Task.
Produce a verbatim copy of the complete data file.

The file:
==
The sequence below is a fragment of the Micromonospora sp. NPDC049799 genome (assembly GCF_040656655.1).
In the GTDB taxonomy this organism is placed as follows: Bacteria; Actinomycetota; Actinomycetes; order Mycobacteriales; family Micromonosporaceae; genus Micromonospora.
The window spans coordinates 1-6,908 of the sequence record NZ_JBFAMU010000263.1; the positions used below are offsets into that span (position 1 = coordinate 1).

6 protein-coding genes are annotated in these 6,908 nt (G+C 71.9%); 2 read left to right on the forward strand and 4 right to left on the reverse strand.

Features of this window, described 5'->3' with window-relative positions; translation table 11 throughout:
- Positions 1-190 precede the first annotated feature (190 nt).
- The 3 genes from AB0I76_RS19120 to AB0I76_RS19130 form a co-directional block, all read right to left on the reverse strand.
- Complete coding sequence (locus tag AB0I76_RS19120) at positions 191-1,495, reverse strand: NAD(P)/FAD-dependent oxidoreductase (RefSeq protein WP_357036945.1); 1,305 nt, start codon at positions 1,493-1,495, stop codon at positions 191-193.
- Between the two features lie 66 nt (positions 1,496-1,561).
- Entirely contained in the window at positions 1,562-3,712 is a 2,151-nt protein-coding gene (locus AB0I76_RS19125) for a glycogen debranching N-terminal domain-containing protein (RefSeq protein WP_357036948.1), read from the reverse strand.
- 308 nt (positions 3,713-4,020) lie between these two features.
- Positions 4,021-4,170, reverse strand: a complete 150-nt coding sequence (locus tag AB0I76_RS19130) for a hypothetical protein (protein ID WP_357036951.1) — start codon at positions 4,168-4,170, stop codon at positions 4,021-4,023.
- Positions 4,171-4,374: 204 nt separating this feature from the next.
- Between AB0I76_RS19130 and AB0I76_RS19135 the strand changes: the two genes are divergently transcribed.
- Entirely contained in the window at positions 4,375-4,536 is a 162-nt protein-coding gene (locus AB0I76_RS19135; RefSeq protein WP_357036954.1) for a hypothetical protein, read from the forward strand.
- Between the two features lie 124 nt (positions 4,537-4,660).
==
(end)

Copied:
The sequence below is a fragment of the Micromonospora sp. NPDC049799 genome (assembly GCF_040656655.1).
In the GTDB taxonomy this organism is placed as follows: Bacteria; Actinomycetota; Actinomycetes; order Mycobacteriales; family Micromonosporaceae; genus Micromonospora.
The window spans coordinates 1-6,908 of the sequence record NZ_JBFAMU010000263.1; the positions used below are offsets into that span (position 1 = coordinate 1).

6 protein-coding genes are annotated in these 6,908 nt (G+C 71.9%); 2 read left to right on the forward strand and 4 right to left on the reverse strand.

Features of this window, described 5'->3' with window-relative positions; translation table 11 throughout:
- Positions 1-190 precede the first annotated feature (190 nt).
- The 3 genes from AB0I76_RS19120 to AB0I76_RS19130 form a co-directional block, all read right to left on the reverse strand.
- Complete coding sequence (locus tag AB0I76_RS19120) at positions 191-1,495, reverse strand: NAD(P)/FAD-dependent oxidoreductase (RefSeq protein WP_357036945.1); 1,305 nt, start codon at positions 1,493-1,495, stop codon at positions 191-193.
- Between the two features lie 66 nt (positions 1,496-1,561).
- Entirely contained in the window at positions 1,562-3,712 is a 2,151-nt protein-coding gene (locus AB0I76_RS19125) for a glycogen debranching N-terminal domain-containing protein (RefSeq protein WP_357036948.1), read from the reverse strand.
- 308 nt (positions 3,713-4,020) lie between these two features.
- Positions 4,021-4,170, reverse strand: a complete 150-nt coding sequence (locus tag AB0I76_RS19130) for a hypothetical protein (protein ID WP_357036951.1) — start codon at positions 4,168-4,170, stop codon at positions 4,021-4,023.
- Positions 4,171-4,374: 204 nt separating this feature from the next.
- Between AB0I76_RS19130 and AB0I76_RS19135 the strand changes: the two genes are divergently transcribed.
- Entirely contained in the window at positions 4,375-4,536 is a 162-nt protein-coding gene (locus AB0I76_RS19135; RefSeq protein WP_357036954.1) for a hypothetical protein, read from the forward strand.
- Between the two features lie 124 nt (positions 4,537-4,660).